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Madagascar

Madagascar

It is the fourth largest island on earth and is located off the southeast coast of Africa.

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Its vegetation consists of reefs, rain forests, and beaches.
Mammals, reptiles, and amphibians found in Madagascar are 98% unique to this island and not found anywhere else in the world.

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It is home to a unique ancient primate known as Lemur. This primate did not evolve from monkeys but evolved independently. They are only found in the wild and have never been exposed to captivity. This wonderful primate is endemic to this island.
Lemur has nocturnal and slow pace behavior. Being nocturnal, they have a keen sense of hearing. They have strong incisors that enable them to open up logs while searching for insects to feed on.  They are very thorough and can find everything they get their mind to look for. They have very long fingers that help them in feeding and grabbing.

Unfortunately, Lemur is considered a bad omen by the surrounding communities within the island. This is due to their nocturnal and slow pace behavior. They are mostly targeted and killed a lot. This action has claimed a big part of the lemur population. This is a total lack of information and knowledge of the animal by the communities. The community needs to be sensitized and educated on such animals.

Most animals in Africa face a similar threat by being labeled as bad omen. It is a very dangerous misfortune to our wildlife since these people are the ones who interact with them daily. If they have the wrong information then something has to be done before they wipe out the precious innocent wildlife.

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I remember how we were taught that owls are a bad omen signifying dead and the birds should be killed when sighted. For a good amount of time, I almost believed them since I was too young to comprehend much. There was one time after a school holiday, we found that some owls had turned our dormitory into their haven. They had made themselves comfortable and popped everywhere. Unfortunately, they were a dead one in our cubicle and I was able to have a close look at her. She looked cute to me especially their face. Girls screamed and run back to the ground floor. It was hilarious to me coz unlike how I had grown up knowing that they were harmful, I didn’t see that in that cute dead owl.

Conservation education and awareness is the key component for conservation. Knowledge is power and should be spread throughout especially within communities living within wildlife conservation areas. A big percentage of wildlife in Africa lives within the communities and not inside the conservation areas.

Madagascar is a hot spot for biodiversity but it’s faced with various threats such as:

Human settlements. More land is being encroached on.
Farming is one of the means for food and survival on the island. Big chunks of land are burnt annually to create more land for farming.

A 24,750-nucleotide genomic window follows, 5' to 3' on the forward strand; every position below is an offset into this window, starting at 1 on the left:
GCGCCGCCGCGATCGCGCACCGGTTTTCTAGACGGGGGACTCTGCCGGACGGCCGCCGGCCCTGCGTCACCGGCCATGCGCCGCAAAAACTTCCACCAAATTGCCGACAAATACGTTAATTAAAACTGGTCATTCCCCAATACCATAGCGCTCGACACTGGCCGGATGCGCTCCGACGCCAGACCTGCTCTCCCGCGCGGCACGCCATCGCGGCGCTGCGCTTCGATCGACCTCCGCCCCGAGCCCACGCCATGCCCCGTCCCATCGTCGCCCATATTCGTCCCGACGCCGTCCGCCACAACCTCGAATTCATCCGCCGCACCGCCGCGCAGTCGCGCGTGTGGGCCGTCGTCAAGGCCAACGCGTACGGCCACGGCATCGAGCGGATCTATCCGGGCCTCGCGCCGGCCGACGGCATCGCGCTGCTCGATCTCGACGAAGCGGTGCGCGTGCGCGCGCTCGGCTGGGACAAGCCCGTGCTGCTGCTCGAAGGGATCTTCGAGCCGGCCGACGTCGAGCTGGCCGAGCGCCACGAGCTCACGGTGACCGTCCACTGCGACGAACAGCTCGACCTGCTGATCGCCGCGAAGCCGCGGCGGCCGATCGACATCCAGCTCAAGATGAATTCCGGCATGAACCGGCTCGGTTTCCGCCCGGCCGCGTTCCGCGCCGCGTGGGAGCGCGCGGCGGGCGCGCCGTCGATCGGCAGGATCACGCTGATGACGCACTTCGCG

Bushmeat is still a means of animal protein on this island. More animals are being killed and overhunting is a major problem for the wildlife population.
Illegal logging is practiced on this island. The logger aims for ebony and rosewood. Logging is very dangerous for a rain forest and can clear the forest within a short period if nothing is done to stop it or at least control it.
Last but not the least, environmental threats such as global warming are also a threat to the island.
The island does have a silver lining as conservationists work hard to come up with conservation projects aimed to save this magnificent island. One Duke Lemur Center.

Duke Lemur Center has established three unique projects that are geared to promote conservation within the island. They are as follows:

Yam cultivation: They do teach the community to cultivate yams as a source of food. Cultivation of yams reduces erosion and is more resistant to tropical cyclones. By practicing yam cultivation, they will be no annual burning of the forest for farming.
Rocket stoves: They have introduced these stoves to the community. These stoves are fuel-efficient as they only consume half the wood consumed by the normal traditional fire methods. By reducing the amount of wood used then will reduce the number of forest resources needed for a fire. It will curb the overexploitation of the trees. It will also improve respiratory health for women and children.
Fish farming: This farming will provide an alternative means for animal protein. They will no longer need to hunt for bushmeat. This will help curb the overhunting of the wildlife.
These are great conservation projects and their success is very important to the survival of Madagascar. Involving the community will go a long way as they are the ones who interact with the wildlife and the vegetation more often.

If Madagascar fails, we all fail. Remember that 98% of what is found on this island is endemic to it so if it disappears then it disappears forever. Find something you can do for Madagascar and just do it, even just visiting it offers something that can help.

Let’s be the voice and protectors for nature. Mother Nature is everything.

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7 thoughts on “Madagascar”

  1. Interesting right after you speak of bad omens, you have a picture of an owl. I also have a home in Panama, and the local superstition consider the owl a bad omen. Same with the native Americans here in my area of Washington…Weird. I just love em.

  2. The only way to counteract these beliefs and superstitions is education, even though it is difficult to change people’s minds about something that they and their ancestors have believed for a very long time.

  3. Pingback: World Lemur Day - Cheche Winnie

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